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Scaffolding: applied to linguistic support. Part II

The most important forms of scaffolding make use of our understanding of how we learn. Learning takes place in your short-term memory but this has only a limited capacity – typically limited to seven pieces of new information. More than that and the working memory usually can’t cope (a.k.a. “cognitive overload”). Of course, we can learn more than seven pieces of information but we need to practice new skills in order to pass them into long-term memory. It follows that if a teacher can offer strategies to reduce cognitive overload, students will find learning easier. Such strategies include:

breaking down the task into smaller steps - new skills often require the application of known skills in a specific way. By deconstructing a skill, a teacher can make the complex simple.

encouraging students to take notes - of their thoughts so that they are not trying to retain too many ideas in their working memories. 

 Linguistic support

Scaffolding also often refers to linguistic support, and here are some of the ways in which it can be applied:

pre-teaching or eliciting new content vocabulary - if the learners have been taught the most difficult new terminology before starting to tackle the new concepts, these will be significantly easier to grasp.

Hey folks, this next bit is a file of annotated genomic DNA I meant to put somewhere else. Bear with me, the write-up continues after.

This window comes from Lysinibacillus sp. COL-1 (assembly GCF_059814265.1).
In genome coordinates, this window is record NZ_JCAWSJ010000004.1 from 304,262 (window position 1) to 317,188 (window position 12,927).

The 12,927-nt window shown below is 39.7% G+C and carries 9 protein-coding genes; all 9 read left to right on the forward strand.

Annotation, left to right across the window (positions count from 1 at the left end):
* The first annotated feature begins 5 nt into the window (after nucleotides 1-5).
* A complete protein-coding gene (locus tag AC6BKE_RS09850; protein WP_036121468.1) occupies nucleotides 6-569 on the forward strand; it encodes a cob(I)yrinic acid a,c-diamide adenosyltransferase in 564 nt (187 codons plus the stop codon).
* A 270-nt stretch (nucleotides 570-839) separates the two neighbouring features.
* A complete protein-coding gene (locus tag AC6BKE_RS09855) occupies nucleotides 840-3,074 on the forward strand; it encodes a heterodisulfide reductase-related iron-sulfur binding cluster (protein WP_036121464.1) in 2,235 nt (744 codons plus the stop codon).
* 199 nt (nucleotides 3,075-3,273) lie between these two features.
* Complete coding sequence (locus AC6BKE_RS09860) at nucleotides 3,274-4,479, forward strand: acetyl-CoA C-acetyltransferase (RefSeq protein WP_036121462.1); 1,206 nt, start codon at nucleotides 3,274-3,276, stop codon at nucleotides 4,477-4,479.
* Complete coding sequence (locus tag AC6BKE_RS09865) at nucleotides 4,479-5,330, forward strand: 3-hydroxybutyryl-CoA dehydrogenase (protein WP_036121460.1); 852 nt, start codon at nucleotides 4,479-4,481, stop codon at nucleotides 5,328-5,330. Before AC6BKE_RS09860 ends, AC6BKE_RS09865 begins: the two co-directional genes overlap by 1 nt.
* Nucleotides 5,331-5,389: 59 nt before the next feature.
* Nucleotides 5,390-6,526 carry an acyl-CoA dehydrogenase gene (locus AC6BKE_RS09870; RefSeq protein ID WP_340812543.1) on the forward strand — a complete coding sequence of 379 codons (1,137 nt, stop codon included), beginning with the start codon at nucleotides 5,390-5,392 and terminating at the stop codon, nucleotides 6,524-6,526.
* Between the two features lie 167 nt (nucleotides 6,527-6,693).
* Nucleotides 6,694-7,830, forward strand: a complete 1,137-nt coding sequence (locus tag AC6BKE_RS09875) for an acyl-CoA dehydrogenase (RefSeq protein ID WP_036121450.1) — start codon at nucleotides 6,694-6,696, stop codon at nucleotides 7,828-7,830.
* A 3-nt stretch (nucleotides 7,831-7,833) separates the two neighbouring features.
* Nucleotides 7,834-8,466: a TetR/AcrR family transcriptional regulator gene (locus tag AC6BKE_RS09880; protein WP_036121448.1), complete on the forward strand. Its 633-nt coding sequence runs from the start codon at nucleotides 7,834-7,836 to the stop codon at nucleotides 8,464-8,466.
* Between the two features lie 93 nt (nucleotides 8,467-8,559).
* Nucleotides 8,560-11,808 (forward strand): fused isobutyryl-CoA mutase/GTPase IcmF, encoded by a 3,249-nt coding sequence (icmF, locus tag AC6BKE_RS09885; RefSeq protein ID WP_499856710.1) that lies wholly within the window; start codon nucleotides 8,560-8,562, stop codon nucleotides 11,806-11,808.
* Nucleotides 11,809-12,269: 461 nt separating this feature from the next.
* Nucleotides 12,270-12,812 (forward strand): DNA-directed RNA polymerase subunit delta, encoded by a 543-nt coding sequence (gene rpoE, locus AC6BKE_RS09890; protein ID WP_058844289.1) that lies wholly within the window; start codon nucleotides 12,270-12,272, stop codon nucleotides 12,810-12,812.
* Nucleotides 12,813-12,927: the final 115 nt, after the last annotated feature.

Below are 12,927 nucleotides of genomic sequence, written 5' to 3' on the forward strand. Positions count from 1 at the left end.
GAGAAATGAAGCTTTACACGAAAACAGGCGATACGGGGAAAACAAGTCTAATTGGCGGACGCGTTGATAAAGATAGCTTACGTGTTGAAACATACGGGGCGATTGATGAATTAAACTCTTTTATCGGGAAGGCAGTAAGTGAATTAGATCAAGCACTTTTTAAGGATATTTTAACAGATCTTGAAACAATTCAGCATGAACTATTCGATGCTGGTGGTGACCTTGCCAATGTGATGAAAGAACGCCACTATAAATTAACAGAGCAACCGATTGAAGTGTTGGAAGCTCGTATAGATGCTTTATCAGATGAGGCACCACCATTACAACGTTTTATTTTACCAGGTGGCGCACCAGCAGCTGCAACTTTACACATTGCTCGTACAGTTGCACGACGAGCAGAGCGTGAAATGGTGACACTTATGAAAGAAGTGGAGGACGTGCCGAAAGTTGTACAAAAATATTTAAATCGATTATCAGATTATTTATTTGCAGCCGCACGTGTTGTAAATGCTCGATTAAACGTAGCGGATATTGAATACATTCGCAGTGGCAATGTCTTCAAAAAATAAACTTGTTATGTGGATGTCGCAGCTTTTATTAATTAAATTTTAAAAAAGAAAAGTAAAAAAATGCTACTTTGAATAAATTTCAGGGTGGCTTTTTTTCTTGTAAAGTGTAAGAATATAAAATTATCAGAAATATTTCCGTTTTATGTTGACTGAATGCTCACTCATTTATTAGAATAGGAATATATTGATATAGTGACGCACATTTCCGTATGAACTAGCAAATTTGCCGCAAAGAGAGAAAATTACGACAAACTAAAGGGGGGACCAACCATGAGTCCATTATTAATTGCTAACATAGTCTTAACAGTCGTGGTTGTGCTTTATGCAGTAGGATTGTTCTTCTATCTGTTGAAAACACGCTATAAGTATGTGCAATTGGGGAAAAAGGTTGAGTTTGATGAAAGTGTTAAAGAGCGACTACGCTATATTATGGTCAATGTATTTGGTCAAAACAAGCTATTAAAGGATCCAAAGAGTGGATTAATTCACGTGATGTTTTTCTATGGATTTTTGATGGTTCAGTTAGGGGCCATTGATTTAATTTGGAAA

paraphrasing - offering the same information using different words often helps to consolidate understanding.

asking questions - getting students to think about new ideas deepens understanding, while erroneous responses highlight misunderstandings, which can then be tackled.

definitions of new vocabulary - the footnotes at the bottom of this blog post are yet another type of scaffolding; they should ensure that the use of new vocabulary does not get in the way of acquiring new concepts.

graphic organizers - such as sentence frames. The standard structures used to talk about the new learning can be presented as open-ended sentences.

 Scaffolding is a key concept in language learning since students’ ability to grasp new ideas through a foreign language will be largely determined by the teacher’s ability to scaffold effectively. 

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